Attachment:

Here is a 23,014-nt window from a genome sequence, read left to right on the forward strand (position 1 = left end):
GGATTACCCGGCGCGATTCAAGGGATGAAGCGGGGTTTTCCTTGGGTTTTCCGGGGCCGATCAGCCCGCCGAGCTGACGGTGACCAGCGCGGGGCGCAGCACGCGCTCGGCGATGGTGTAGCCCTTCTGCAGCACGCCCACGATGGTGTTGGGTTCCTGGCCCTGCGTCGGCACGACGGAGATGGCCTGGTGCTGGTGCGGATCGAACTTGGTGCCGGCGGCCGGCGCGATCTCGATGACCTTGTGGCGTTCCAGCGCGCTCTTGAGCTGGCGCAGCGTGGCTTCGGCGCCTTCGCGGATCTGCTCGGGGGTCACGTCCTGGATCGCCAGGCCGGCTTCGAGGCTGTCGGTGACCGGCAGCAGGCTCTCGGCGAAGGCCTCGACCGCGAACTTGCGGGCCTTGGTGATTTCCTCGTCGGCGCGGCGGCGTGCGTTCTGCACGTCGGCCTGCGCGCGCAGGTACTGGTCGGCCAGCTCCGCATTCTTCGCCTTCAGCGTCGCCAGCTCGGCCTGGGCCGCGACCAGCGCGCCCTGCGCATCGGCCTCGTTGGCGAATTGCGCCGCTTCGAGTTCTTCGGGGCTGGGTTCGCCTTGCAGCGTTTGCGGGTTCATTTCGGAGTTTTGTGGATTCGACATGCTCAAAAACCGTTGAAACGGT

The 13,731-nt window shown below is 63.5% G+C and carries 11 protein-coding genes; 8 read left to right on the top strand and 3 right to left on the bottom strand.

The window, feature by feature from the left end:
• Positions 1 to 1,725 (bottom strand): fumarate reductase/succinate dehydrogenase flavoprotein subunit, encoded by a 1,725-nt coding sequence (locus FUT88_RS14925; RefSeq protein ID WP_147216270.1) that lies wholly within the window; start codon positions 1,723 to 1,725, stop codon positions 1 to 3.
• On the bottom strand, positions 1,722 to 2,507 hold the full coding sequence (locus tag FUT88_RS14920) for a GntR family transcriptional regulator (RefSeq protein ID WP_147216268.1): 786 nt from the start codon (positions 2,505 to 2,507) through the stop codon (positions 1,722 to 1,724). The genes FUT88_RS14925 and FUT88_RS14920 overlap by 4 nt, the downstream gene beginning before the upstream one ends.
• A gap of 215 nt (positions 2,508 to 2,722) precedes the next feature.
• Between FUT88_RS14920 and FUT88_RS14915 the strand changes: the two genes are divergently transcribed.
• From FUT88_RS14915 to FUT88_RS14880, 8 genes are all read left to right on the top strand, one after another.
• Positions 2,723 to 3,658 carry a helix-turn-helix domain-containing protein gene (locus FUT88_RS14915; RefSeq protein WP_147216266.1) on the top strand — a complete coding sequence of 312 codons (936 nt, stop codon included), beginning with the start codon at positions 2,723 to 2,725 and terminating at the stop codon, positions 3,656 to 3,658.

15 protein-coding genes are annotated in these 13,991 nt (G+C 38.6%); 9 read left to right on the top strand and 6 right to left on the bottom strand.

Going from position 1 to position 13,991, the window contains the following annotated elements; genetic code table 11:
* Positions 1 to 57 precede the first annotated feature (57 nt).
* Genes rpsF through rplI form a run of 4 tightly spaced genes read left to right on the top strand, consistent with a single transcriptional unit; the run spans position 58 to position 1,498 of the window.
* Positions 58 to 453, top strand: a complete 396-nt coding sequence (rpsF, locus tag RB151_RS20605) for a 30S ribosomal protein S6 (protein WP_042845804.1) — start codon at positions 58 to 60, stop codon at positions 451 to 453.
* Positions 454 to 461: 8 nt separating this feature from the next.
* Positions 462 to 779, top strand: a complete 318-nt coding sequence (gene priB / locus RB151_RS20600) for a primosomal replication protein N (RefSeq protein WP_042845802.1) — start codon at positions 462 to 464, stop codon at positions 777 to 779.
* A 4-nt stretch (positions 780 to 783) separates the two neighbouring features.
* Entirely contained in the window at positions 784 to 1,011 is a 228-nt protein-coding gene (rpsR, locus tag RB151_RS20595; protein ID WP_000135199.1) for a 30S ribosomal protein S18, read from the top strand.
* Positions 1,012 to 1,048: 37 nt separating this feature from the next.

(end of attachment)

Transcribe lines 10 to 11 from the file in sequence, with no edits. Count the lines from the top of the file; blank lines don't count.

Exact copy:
• Positions 2,723 to 3,658 carry a helix-turn-helix domain-containing protein gene (locus FUT88_RS14915; RefSeq protein WP_147216266.1) on the top strand — a complete coding sequence of 312 codons (936 nt, stop codon included), beginning with the start codon at positions 2,723 to 2,725 and terminating at the stop codon, positions 3,656 to 3,658.

15 protein-coding genes are annotated in these 13,991 nt (G+C 38.6%); 9 read left to right on the top strand and 6 right to left on the bottom strand.